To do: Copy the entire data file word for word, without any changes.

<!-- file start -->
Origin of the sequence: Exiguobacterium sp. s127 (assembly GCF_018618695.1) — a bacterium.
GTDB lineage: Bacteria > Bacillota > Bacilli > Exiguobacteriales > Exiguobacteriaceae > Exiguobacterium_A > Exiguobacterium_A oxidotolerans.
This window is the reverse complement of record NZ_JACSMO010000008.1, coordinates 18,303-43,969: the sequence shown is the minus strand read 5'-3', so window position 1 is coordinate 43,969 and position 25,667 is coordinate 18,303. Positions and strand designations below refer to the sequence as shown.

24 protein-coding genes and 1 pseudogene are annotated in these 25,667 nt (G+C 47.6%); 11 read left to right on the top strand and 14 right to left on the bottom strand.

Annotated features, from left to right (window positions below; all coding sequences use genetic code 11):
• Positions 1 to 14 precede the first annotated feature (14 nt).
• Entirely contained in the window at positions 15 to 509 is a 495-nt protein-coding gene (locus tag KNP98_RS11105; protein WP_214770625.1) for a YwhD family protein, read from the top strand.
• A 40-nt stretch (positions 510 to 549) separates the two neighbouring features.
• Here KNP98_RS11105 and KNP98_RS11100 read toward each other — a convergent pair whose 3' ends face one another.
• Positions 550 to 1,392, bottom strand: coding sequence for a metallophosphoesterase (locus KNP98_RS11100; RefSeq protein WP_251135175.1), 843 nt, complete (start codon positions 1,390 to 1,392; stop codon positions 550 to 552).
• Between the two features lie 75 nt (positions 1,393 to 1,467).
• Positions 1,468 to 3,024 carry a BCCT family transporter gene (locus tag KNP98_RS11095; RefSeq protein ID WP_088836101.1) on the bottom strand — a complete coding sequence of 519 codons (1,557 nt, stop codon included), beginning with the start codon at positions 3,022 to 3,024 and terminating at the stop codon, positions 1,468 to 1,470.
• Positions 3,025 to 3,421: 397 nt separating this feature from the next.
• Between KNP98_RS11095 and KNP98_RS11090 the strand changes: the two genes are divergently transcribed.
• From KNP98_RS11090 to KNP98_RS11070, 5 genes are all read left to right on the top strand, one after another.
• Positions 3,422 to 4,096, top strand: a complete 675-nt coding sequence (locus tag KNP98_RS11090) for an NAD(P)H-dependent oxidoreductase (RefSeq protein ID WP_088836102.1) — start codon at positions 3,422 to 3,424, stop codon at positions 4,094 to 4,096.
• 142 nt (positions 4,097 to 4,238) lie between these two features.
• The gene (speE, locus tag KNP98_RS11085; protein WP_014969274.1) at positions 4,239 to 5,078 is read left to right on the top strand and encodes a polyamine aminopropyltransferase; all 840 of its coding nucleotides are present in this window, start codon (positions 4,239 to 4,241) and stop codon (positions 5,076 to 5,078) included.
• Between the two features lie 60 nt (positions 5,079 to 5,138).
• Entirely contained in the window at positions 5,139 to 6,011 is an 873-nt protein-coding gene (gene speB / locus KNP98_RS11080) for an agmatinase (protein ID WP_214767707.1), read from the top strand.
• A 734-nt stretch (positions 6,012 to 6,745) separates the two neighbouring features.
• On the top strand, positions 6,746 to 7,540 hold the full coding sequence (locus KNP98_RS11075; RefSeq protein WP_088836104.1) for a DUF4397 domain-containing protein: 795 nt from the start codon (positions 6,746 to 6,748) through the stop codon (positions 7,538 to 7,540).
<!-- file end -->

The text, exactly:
Origin of the sequence: Exiguobacterium sp. s127 (assembly GCF_018618695.1) — a bacterium.
GTDB lineage: Bacteria > Bacillota > Bacilli > Exiguobacteriales > Exiguobacteriaceae > Exiguobacterium_A > Exiguobacterium_A oxidotolerans.
This window is the reverse complement of record NZ_JACSMO010000008.1, coordinates 18,303-43,969: the sequence shown is the minus strand read 5'-3', so window position 1 is coordinate 43,969 and position 25,667 is coordinate 18,303. Positions and strand designations below refer to the sequence as shown.

24 protein-coding genes and 1 pseudogene are annotated in these 25,667 nt (G+C 47.6%); 11 read left to right on the top strand and 14 right to left on the bottom strand.

Annotated features, from left to right (window positions below; all coding sequences use genetic code 11):
• Positions 1 to 14 precede the first annotated feature (14 nt).
• Entirely contained in the window at positions 15 to 509 is a 495-nt protein-coding gene (locus tag KNP98_RS11105; protein WP_214770625.1) for a YwhD family protein, read from the top strand.
• A 40-nt stretch (positions 510 to 549) separates the two neighbouring features.
• Here KNP98_RS11105 and KNP98_RS11100 read toward each other — a convergent pair whose 3' ends face one another.
• Positions 550 to 1,392, bottom strand: coding sequence for a metallophosphoesterase (locus KNP98_RS11100; RefSeq protein WP_251135175.1), 843 nt, complete (start codon positions 1,390 to 1,392; stop codon positions 550 to 552).
• Between the two features lie 75 nt (positions 1,393 to 1,467).
• Positions 1,468 to 3,024 carry a BCCT family transporter gene (locus tag KNP98_RS11095; RefSeq protein ID WP_088836101.1) on the bottom strand — a complete coding sequence of 519 codons (1,557 nt, stop codon included), beginning with the start codon at positions 3,022 to 3,024 and terminating at the stop codon, positions 1,468 to 1,470.
• Positions 3,025 to 3,421: 397 nt separating this feature from the next.
• Between KNP98_RS11095 and KNP98_RS11090 the strand changes: the two genes are divergently transcribed.
• From KNP98_RS11090 to KNP98_RS11070, 5 genes are all read left to right on the top strand, one after another.
• Positions 3,422 to 4,096, top strand: a complete 675-nt coding sequence (locus tag KNP98_RS11090) for an NAD(P)H-dependent oxidoreductase (RefSeq protein ID WP_088836102.1) — start codon at positions 3,422 to 3,424, stop codon at positions 4,094 to 4,096.
• 142 nt (positions 4,097 to 4,238) lie between these two features.
• The gene (speE, locus tag KNP98_RS11085; protein WP_014969274.1) at positions 4,239 to 5,078 is read left to right on the top strand and encodes a polyamine aminopropyltransferase; all 840 of its coding nucleotides are present in this window, start codon (positions 4,239 to 4,241) and stop codon (positions 5,076 to 5,078) included.
• Between the two features lie 60 nt (positions 5,079 to 5,138).
• Entirely contained in the window at positions 5,139 to 6,011 is an 873-nt protein-coding gene (gene speB / locus KNP98_RS11080) for an agmatinase (protein ID WP_214767707.1), read from the top strand.
• A 734-nt stretch (positions 6,012 to 6,745) separates the two neighbouring features.
• On the top strand, positions 6,746 to 7,540 hold the full coding sequence (locus KNP98_RS11075; RefSeq protein WP_088836104.1) for a DUF4397 domain-containing protein: 795 nt from the start codon (positions 6,746 to 6,748) through the stop codon (positions 7,538 to 7,540).